The Top-5 Core-Strengthening Yoga Poses

Not many yoga poses can be done without the help and access of your core. Your abdomen is home to an incredible amount of power, and when regularly engaged and properly worked, it can help you reach new levels in your practice. The following poses can help you tone, strengthen and find power in your center. Practice each pose individually, or link them together for a dynamic, ab-blasting sequence!

Plank Pose

Plank is an amazing foundational pose that not only seriously works the core, but also strengthens your arms, wrists and helps you to find more strength in your transitions between poses.

Start in table top position (on all fours). Stack shoulders above wrists, spread the palms and fingers wide, and press down firmly through the knuckles of the fingers. Reach the feet back, tuck the toes, and hug the navel to the spine. Engaging your core, bring the entire body off the ground. Make sure the back of the neck is long, the crown of the head is reaching forward and the gaze is slightly down and towards the front of your mat. Energetically, push back through your heels. Feel yourself pushing away from the floor and open the upper back, drawing the shoulder blades apart. It is key to keep the shoulders and hips level with one another. If you feel like you’re unable to keep from drooping the belly and dumping into the lower back, modify by lowering the knees. Hold for eight to 10 breaths.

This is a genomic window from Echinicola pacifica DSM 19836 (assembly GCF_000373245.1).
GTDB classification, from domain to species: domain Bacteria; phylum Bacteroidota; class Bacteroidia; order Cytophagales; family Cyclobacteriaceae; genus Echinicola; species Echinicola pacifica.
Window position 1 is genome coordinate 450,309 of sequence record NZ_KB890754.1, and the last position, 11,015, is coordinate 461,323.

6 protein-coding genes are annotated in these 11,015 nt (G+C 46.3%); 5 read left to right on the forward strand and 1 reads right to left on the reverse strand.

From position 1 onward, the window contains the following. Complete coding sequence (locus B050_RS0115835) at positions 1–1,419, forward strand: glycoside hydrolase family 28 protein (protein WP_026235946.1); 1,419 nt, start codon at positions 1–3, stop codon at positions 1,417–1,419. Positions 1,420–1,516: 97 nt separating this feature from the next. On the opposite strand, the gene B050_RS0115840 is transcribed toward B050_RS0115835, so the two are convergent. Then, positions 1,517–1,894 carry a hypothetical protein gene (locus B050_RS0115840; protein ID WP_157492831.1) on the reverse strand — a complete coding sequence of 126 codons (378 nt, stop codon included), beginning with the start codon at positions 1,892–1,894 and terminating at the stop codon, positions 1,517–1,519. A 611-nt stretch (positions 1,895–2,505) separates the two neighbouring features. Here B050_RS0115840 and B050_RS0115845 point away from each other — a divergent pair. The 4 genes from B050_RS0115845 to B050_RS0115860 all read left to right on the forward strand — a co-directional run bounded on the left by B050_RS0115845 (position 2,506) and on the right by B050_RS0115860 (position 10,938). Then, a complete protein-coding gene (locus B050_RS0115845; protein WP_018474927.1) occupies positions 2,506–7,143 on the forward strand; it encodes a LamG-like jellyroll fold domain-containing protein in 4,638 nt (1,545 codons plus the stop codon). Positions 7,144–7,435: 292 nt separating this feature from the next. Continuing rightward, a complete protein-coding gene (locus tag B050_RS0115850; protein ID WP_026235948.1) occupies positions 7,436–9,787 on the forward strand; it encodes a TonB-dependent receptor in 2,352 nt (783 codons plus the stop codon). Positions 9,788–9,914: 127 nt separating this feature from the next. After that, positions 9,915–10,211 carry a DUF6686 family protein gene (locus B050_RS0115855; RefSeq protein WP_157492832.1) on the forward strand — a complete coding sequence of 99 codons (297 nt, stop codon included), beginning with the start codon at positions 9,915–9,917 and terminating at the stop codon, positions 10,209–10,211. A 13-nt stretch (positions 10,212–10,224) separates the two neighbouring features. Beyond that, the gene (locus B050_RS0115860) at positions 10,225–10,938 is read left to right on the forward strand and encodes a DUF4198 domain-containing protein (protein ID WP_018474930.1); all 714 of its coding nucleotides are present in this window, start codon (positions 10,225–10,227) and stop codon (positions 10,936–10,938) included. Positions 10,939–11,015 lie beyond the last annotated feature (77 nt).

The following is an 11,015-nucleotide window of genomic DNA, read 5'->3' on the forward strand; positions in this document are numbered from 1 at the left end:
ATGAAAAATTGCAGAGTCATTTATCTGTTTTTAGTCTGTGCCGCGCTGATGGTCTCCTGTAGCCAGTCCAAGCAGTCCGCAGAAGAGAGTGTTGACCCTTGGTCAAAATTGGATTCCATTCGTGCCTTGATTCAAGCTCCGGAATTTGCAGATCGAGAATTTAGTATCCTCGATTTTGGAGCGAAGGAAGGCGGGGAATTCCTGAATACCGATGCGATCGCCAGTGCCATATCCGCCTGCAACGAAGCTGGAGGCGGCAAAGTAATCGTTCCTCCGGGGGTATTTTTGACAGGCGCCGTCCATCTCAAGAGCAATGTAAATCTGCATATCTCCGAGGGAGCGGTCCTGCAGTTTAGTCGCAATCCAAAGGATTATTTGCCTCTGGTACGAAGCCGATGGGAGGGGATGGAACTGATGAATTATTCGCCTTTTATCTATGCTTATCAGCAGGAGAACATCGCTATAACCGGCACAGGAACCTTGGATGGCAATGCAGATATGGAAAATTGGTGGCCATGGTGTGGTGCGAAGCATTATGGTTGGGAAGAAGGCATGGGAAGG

*For an extra challenge, try moving from regular plank to forearm plank and back, one arm at a time, for a few rounds of breath.

Knee to Nose/Elbow

This fluid sequence is a great warmup and can also help familiarize a practitioner with the movements needed to progress to more challenging arm balances.

Begin in downward-facing dog. Take a strong inhale to lift the right leg up high, keeping the hips in line with one another by pointing the toes of the right foot down toward the ground. On the exhale, shift the body forward to plank while simultaneously drawing your knee deep in toward your face, hugging navel to spine and rounding the upper back. Try to bring your knee as close to your forehead as possible. On your next inhale, sweep the right leg back up. Exhale and bring your knee in to tap your right elbow, drawing the knee as high up on the arm as possible. Inhale to sweep the same leg back up, then exhale and draw the right knee across the torso and toward the left elbow. Inhale to raise the leg once more, then lower to downward dog on the exhale. Repeat with the left leg.

*Remember to keep the hips level and the arms strongly engaged throughout the sequence. Allow a micro-bend in the elbows, especially if they tend to hyperextend. For more advanced practitioners, instead of just tapping the knees to the elbows, take an arm balance on each side. Eka Pada Koundinyasana 1 and 2 are good options!

Dolphin Pose

Dolphin is not only a great pose for your core, but also strengthens the shoulders and opens the back. It is also a great preface for any inversion or for forearm stand, allowing the practitioner to become more comfortable with being upside-down.

Begin in downward-facing dog. Keeping the hips high and the heels drawing down toward the ground, come down to the forearms. Keep the elbows stacked under the shoulders (not wider!) and the arms parallel with each other or in a fist. Begin to shift the weight back, reaching the chest toward the thighs. Keep the heels drawing down toward your mat, the thighs drawing back, and press down firmly through the forearms, raising the shoulders away from the floor. Belly is strongly engaged, hugging up and in. Let the head hang freely and take your gaze towards your feet. Hold for eight to 10 breaths.